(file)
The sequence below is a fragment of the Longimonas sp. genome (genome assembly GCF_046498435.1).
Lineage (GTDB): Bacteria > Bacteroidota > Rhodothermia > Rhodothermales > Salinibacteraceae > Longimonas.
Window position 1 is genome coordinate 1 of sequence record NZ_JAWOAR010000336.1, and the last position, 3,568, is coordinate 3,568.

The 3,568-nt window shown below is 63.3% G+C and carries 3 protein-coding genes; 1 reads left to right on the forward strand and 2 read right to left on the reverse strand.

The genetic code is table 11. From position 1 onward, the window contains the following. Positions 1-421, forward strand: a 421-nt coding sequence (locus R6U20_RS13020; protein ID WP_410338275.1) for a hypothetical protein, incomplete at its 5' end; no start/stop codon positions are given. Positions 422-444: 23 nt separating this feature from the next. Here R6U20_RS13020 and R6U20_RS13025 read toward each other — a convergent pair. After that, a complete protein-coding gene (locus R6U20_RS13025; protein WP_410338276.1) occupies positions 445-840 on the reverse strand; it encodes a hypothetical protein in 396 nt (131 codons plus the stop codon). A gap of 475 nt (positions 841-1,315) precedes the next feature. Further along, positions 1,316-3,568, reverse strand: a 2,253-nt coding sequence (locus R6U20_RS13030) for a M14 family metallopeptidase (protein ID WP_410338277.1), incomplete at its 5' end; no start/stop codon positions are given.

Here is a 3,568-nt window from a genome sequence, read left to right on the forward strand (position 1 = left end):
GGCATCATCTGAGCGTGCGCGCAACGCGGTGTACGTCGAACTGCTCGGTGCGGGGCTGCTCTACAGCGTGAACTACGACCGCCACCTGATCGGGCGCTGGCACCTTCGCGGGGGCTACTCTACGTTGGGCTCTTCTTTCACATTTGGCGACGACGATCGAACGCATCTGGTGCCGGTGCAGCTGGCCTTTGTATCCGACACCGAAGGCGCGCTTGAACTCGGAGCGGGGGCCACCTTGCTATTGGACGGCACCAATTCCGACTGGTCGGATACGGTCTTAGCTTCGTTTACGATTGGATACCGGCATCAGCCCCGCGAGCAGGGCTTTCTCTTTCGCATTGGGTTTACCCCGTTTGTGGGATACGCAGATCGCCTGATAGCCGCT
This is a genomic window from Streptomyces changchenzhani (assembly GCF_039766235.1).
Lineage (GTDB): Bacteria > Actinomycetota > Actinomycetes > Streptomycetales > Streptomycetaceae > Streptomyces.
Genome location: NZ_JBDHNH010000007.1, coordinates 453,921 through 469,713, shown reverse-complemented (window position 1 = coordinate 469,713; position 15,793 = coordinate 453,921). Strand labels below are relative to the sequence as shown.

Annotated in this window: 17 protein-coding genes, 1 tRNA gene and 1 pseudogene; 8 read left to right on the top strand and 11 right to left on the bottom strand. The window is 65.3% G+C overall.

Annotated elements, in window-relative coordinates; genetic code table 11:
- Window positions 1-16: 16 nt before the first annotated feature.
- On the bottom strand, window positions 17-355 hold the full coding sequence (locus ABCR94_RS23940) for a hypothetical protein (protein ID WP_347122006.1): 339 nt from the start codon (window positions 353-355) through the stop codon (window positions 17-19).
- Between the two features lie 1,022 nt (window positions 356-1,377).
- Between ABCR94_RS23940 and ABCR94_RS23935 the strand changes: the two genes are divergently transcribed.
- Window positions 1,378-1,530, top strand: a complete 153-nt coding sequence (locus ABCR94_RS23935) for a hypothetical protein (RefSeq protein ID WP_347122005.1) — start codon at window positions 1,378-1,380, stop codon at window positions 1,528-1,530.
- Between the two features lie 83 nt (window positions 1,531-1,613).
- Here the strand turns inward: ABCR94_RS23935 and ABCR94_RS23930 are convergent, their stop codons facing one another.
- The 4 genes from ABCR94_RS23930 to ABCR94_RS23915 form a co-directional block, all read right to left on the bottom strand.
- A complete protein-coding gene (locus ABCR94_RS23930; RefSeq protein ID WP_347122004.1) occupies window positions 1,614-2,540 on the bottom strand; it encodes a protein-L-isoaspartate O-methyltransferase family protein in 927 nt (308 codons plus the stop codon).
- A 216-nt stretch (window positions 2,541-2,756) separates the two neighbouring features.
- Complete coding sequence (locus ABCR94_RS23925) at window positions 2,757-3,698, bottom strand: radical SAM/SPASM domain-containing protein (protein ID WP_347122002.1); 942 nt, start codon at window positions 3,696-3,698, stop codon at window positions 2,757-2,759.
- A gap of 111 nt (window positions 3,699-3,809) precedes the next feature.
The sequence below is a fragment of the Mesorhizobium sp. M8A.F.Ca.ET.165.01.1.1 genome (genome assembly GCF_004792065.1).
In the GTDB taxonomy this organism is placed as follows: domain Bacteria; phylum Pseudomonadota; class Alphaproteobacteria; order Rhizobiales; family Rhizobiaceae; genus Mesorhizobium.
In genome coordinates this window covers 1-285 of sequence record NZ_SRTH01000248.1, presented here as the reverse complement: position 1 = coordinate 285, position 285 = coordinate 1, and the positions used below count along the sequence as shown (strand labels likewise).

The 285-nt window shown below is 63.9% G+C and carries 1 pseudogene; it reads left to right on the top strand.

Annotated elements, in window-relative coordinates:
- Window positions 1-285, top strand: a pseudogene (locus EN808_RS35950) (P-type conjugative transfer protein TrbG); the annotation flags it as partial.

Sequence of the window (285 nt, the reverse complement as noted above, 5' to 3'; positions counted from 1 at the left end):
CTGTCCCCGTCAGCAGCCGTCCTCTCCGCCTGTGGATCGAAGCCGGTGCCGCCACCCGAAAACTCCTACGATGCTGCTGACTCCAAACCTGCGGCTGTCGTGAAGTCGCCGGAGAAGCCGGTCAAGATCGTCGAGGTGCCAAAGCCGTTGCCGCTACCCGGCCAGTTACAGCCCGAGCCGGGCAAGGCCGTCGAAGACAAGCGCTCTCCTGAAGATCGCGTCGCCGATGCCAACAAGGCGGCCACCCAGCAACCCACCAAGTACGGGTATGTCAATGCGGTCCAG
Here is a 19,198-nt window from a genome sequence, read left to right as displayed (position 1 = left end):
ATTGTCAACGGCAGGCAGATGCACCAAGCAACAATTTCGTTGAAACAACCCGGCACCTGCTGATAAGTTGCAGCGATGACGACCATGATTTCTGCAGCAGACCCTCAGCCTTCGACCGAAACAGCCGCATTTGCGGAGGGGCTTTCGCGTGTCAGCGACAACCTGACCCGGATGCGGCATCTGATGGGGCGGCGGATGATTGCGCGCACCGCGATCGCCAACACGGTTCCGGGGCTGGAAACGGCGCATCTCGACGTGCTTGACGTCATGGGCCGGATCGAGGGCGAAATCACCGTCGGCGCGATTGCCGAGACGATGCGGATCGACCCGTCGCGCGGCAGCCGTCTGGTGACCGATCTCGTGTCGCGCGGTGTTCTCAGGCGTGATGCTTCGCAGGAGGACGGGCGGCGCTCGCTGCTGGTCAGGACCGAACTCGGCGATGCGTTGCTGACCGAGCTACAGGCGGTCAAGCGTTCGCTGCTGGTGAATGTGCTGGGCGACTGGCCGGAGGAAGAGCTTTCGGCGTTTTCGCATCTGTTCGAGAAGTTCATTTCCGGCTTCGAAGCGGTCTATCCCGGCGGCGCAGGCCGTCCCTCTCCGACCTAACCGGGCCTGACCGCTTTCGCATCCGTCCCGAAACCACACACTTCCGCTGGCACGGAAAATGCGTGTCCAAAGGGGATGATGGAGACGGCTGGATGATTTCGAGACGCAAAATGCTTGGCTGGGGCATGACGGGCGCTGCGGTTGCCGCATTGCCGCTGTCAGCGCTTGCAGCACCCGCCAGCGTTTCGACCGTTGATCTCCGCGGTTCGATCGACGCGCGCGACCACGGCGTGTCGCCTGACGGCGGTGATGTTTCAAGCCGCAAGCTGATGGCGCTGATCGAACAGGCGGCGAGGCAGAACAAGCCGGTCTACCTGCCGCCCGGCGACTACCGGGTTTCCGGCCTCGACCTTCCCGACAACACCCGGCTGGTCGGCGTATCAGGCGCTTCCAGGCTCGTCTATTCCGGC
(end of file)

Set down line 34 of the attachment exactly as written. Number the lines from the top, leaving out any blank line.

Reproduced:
ATTGTCAACGGCAGGCAGATGCACCAAGCAACAATTTCGTTGAAACAACCCGGCACCTGCTGATAAGTTGCAGCGATGACGACCATGATTTCTGCAGCAGACCCTCAGCCTTCGACCGAAACAGCCGCATTTGCGGAGGGGCTTTCGCGTGTCAGCGACAACCTGACCCGGATGCGGCATCTGATGGGGCGGCGGATGATTGCGCGCACCGCGATCGCCAACACGGTTCCGGGGCTGGAAACGGCGCATCTCGACGTGCTTGACGTCATGGGCCGGATCGAGGGCGAAATCACCGTCGGCGCGATTGCCGAGACGATGCGGATCGACCCGTCGCGCGGCAGCCGTCTGGTGACCGATCTCGTGTCGCGCGGTGTTCTCAGGCGTGATGCTTCGCAGGAGGACGGGCGGCGCTCGCTGCTGGTCAGGACCGAACTCGGCGATGCGTTGCTGACCGAGCTACAGGCGGTCAAGCGTTCGCTGCTGGTGAATGTGCTGGGCGACTGGCCGGAGGAAGAGCTTTCGGCGTTTTCGCATCTGTTCGAGAAGTTCATTTCCGGCTTCGAAGCGGTCTATCCCGGCGGCGCAGGCCGTCCCTCTCCGACCTAACCGGGCCTGACCGCTTTCGCATCCGTCCCGAAACCACACACTTCCGCTGGCACGGAAAATGCGTGTCCAAAGGGGATGATGGAGACGGCTGGATGATTTCGAGACGCAAAATGCTTGGCTGGGGCATGACGGGCGCTGCGGTTGCCGCATTGCCGCTGTCAGCGCTTGCAGCACCCGCCAGCGTTTCGACCGTTGATCTCCGCGGTTCGATCGACGCGCGCGACCACGGCGTGTCGCCTGACGGCGGTGATGTTTCAAGCCGCAAGCTGATGGCGCTGATCGAACAGGCGGCGAGGCAGAACAAGCCGGTCTACCTGCCGCCCGGCGACTACCGGGTTTCCGGCCTCGACCTTCCCGACAACACCCGGCTGGTCGGCGTATCAGGCGCTTCCAGGCTCGTCTATTCCGGC